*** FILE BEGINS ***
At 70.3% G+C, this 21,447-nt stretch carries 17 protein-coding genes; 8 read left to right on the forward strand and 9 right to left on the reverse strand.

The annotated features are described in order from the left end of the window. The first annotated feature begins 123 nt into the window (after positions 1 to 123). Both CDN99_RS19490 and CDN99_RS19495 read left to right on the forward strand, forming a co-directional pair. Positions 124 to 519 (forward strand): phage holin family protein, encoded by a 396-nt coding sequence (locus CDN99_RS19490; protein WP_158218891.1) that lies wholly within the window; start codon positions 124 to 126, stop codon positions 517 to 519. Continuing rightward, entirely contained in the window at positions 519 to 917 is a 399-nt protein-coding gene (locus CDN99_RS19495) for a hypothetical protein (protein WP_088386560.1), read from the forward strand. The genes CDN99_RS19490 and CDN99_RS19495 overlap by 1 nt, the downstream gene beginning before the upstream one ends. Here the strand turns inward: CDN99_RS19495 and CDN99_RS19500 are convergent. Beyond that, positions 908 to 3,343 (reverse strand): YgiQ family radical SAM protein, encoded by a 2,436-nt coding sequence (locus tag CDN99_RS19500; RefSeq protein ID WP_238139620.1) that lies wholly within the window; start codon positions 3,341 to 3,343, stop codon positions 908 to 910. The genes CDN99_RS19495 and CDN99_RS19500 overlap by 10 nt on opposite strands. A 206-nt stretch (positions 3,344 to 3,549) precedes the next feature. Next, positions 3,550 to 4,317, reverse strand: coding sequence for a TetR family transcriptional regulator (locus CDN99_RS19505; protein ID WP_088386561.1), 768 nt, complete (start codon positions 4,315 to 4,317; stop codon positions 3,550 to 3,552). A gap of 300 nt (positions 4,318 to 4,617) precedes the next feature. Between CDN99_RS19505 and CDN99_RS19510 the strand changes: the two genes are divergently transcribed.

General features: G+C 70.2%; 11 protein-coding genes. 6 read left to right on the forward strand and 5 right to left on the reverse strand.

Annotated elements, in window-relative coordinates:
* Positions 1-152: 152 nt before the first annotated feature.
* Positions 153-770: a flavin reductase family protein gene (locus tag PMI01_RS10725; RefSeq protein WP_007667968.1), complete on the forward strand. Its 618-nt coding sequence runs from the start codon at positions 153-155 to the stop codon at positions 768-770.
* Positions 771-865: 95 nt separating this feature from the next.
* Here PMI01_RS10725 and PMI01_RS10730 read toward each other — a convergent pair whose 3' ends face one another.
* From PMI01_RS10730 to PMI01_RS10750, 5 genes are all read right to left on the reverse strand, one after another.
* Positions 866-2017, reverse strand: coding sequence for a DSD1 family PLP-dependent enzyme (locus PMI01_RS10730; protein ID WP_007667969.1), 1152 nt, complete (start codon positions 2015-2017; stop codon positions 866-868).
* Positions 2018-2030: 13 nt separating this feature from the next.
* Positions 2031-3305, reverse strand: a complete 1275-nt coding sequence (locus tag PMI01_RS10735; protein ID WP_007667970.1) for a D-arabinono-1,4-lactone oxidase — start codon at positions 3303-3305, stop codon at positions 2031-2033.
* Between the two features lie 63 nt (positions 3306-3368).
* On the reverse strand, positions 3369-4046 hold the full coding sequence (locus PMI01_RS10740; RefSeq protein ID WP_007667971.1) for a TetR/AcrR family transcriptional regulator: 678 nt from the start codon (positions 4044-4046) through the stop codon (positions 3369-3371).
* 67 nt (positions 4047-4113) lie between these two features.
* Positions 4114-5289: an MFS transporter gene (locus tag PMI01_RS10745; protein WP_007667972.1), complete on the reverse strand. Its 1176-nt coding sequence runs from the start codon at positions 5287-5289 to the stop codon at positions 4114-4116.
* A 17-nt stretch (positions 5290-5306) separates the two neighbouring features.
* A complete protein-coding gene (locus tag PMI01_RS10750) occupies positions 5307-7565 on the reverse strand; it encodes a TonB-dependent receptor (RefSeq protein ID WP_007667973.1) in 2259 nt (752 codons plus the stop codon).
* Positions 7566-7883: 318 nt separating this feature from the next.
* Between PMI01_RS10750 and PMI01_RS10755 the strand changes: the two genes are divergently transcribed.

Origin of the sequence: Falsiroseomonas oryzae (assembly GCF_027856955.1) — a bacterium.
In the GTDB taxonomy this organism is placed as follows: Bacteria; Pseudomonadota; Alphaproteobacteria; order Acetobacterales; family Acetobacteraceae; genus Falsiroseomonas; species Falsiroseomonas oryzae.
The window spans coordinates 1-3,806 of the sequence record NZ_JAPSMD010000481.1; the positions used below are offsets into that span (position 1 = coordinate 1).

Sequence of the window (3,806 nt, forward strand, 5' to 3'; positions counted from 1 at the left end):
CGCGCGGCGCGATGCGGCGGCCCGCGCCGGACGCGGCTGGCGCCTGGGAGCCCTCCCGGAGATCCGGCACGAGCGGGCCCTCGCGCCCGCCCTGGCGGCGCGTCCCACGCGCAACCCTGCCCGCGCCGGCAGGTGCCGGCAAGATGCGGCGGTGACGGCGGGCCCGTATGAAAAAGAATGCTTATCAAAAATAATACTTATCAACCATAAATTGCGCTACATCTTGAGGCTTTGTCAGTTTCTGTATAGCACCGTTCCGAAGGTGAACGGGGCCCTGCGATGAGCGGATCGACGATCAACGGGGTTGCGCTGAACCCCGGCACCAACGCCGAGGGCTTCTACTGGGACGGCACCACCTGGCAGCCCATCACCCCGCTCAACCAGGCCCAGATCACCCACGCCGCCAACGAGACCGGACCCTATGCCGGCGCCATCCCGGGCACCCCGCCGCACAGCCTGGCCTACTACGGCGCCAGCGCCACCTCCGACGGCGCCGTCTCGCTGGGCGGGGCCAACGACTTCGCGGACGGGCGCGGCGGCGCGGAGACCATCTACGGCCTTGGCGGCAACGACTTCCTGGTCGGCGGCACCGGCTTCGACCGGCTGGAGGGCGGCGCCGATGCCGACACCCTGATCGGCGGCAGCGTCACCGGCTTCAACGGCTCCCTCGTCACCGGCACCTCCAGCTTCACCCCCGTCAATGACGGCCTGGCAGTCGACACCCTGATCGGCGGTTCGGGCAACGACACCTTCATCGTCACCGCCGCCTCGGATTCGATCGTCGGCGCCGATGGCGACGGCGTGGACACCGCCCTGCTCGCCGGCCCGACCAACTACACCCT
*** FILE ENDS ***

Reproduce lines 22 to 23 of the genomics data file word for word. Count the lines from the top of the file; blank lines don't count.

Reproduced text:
In the GTDB taxonomy this organism is placed as follows: Bacteria; Pseudomonadota; Alphaproteobacteria; order Acetobacterales; family Acetobacteraceae; genus Falsiroseomonas; species Falsiroseomonas oryzae.
The window spans coordinates 1-3,806 of the sequence record NZ_JAPSMD010000481.1; the positions used below are offsets into that span (position 1 = coordinate 1).